For numerous progressive churches and denominations, allowing female pastors is an obvious step toward equality and inclusion. But not so for many traditionally-inclined faith groups. Their view -- stemming from a particular interpretation of biblical teachings -- is that women can never become clergy members, as only men are capable of performing the role.
Of all the pressing issues facing religious groups today, it's of no surprise that this topic hasn't received the wave of public attention that, say, clergy abuse has. But every once in a while, something (or someone) reignites the debate.
Traditionalists Push Back
Enter Seth Dunn, a theologian, host of a religious podcast, and
Unsurprisingly, the overall reaction to Dunn's tweet was... less than positive. For some, it was a clear example of Christian bigotry in action. Critics alleged that it was typical of a religious conservative to focus more attention on shutting women out of leadership positions than on keeping children safe from abusers.
But even many of Dunn's fellow Christians expressed disappointment and called him out for making such an extreme and unproductive statement. Specifically, his detractors implored Dunn to consider how his words failed to align with basic Christian principles -- and how they would be received by victims of clergy abuse.
"Because The Bible Says So"
Not one to back down from a challenge, Dunn quickly doubled down on his claims. Saying women shouldn't be pastors is simply an extension of biblical teachings, he asserted. As for his critics,
And in case that wasn't clear enough, he sent out one more message to really drive the point home:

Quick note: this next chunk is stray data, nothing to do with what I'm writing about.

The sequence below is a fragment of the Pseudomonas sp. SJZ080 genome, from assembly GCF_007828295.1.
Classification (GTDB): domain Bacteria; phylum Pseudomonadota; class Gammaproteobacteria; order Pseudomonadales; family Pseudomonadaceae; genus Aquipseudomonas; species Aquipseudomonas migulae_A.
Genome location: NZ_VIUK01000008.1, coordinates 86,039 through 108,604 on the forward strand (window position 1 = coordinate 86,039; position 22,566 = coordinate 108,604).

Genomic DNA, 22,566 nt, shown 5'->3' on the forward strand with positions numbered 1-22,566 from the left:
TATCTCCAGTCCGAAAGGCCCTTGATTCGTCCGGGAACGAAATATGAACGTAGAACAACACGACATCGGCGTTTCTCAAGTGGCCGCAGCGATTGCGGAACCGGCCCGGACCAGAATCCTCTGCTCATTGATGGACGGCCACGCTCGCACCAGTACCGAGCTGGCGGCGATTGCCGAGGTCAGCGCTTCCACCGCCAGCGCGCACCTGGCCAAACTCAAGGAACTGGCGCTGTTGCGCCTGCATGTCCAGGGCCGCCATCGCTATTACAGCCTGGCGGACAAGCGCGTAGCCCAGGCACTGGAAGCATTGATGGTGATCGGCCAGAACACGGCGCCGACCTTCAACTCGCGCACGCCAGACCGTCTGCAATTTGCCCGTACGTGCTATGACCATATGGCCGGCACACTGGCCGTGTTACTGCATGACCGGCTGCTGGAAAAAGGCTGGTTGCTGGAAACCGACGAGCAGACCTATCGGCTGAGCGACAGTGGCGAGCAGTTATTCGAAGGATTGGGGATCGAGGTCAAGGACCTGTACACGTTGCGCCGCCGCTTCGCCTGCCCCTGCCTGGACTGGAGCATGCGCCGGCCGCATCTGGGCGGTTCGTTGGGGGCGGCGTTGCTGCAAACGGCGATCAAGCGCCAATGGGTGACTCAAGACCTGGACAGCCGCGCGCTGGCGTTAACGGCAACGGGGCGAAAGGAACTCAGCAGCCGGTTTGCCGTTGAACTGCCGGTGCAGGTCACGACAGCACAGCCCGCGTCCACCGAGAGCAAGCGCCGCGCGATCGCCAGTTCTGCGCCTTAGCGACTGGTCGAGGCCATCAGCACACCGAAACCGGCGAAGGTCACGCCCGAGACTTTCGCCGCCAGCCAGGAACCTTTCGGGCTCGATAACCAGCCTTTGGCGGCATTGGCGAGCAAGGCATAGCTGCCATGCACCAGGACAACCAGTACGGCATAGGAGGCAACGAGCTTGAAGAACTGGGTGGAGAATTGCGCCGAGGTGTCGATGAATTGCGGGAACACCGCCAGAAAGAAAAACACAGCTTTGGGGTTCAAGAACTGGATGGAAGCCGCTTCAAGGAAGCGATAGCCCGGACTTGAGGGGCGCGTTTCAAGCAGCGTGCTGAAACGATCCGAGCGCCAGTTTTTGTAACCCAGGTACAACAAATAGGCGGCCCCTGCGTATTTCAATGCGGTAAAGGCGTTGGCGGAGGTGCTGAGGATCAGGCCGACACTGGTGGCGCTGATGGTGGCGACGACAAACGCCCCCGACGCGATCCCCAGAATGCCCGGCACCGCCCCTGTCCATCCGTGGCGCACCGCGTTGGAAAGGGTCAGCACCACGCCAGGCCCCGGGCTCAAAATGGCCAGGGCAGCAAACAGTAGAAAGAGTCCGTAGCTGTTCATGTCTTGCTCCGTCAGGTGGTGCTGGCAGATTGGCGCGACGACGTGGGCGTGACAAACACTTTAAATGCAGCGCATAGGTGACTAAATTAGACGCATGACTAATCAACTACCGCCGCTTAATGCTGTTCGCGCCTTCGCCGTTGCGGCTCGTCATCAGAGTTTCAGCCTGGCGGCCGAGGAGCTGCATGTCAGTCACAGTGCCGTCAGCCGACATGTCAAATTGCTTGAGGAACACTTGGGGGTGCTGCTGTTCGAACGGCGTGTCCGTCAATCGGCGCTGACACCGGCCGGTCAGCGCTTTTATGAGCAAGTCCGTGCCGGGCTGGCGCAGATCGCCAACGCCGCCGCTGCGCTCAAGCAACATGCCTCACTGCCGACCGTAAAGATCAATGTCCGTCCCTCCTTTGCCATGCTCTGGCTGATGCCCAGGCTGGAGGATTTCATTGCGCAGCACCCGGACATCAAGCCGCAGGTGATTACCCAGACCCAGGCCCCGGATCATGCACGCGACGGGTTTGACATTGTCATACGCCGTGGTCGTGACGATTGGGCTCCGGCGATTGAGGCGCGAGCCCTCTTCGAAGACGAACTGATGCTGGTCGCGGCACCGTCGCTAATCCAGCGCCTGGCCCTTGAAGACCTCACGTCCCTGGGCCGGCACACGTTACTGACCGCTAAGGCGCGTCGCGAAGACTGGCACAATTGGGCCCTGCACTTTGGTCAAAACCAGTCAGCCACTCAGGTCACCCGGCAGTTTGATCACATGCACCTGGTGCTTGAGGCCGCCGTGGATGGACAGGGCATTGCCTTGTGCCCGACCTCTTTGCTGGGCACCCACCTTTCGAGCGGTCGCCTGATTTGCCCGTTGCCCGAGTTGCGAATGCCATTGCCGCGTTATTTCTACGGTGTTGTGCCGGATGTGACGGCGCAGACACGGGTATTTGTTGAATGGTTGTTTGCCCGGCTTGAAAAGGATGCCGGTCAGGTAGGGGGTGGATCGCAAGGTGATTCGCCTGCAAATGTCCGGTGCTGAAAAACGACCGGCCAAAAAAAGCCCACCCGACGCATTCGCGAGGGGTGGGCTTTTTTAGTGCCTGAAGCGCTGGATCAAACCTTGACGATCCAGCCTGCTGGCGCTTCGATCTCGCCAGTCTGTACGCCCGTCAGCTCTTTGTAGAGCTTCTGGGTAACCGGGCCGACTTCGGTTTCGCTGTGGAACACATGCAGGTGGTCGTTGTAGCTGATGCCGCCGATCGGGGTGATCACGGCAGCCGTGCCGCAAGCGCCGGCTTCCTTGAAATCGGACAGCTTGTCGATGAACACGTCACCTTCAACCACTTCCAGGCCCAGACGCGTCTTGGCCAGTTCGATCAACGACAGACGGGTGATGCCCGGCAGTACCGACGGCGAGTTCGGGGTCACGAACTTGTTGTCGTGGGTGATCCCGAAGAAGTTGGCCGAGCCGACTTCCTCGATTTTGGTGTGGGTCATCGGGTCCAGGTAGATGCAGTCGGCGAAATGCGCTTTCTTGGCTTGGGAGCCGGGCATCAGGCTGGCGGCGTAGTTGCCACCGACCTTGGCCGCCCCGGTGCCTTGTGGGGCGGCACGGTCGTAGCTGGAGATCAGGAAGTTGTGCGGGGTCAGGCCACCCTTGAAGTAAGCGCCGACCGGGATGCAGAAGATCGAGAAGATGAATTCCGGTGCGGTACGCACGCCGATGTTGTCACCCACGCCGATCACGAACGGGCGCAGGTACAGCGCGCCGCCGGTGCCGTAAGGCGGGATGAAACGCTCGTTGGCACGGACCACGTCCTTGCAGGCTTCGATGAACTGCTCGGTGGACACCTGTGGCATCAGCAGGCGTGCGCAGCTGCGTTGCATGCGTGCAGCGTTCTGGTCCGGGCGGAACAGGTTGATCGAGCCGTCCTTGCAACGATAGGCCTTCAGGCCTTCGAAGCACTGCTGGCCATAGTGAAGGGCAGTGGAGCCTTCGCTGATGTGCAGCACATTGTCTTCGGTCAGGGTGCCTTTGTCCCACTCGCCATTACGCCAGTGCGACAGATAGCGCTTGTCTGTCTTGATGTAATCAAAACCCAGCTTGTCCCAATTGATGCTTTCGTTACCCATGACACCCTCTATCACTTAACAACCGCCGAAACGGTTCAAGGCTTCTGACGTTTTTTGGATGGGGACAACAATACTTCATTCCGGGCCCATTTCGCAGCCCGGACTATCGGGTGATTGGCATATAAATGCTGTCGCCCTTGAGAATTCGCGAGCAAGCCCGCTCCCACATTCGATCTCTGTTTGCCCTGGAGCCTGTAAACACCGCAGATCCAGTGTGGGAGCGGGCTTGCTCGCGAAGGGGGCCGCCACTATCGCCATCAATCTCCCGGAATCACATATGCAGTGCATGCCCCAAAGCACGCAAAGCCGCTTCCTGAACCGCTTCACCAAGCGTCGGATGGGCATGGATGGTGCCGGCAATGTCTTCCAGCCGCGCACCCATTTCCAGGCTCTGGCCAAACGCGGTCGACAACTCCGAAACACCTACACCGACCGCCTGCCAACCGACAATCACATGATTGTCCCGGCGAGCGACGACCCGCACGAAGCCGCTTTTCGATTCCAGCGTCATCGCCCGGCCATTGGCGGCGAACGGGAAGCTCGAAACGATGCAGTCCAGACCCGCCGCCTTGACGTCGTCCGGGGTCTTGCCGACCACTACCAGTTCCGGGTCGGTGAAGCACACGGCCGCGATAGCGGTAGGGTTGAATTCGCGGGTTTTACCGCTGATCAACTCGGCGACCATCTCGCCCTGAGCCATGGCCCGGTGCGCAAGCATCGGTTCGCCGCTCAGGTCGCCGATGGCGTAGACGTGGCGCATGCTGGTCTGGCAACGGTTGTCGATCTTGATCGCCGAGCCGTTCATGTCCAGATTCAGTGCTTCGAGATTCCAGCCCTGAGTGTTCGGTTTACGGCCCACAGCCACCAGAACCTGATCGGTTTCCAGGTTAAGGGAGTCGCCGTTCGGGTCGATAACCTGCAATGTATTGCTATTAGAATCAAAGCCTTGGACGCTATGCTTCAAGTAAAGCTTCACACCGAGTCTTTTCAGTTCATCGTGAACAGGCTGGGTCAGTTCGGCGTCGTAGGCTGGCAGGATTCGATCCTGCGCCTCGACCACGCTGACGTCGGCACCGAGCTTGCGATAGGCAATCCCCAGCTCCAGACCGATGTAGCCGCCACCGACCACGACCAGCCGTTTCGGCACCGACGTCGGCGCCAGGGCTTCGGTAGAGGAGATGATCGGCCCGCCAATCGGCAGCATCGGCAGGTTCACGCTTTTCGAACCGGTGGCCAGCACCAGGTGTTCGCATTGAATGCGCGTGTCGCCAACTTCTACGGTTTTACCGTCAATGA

For centuries, the position of clergy was reserved exclusively for men. The rules were pretty simple: men were expected to lead, and women to follow.
However, things finally began to change in recent decades as society's views on gender roles evolved and women were given more opportunities to hold leadership positions. Certain forward-thinking denominations decided that excluding women from becoming clergy members was a silly policy, and began welcoming them with open arms.
Here's a statistic that stands out: in 1960, just 2.3% of clergy in the U.S. were women. In 2016, that number was 20.7%.
But despite this progress, women are still vastly outnumbered by men in church leadership positions. And unlike, say, the demographic makeup on an oil rig, that discrepancy can't be explained by other factors like career interests or physical ability. Some denominations simply refuse to allow women to become pastors or enter leadership roles - regardless of how interested they might be in the position.
And let's not even get started on how women who've been victims of domestic violence are treated by some mainstream religions.
Why Do S
ome Churches Exclude Women?
Would letting women take on more responsibility really cause irreparable damage to the church? In the minds of some, the answer is a definitive "yes."
As religious thinkers like Seth Dunn demonstrate, this resistance to allowing female clergy is so steadfast that women in cassocks are considered just as much of a threat as abusive priests.
If you're having trouble squaring that logic, you're not alone.
What does the future hold? Are faith groups justified in adhering to strict biblical interpretations regarding gender roles in the church, or should they instead look to change with the times?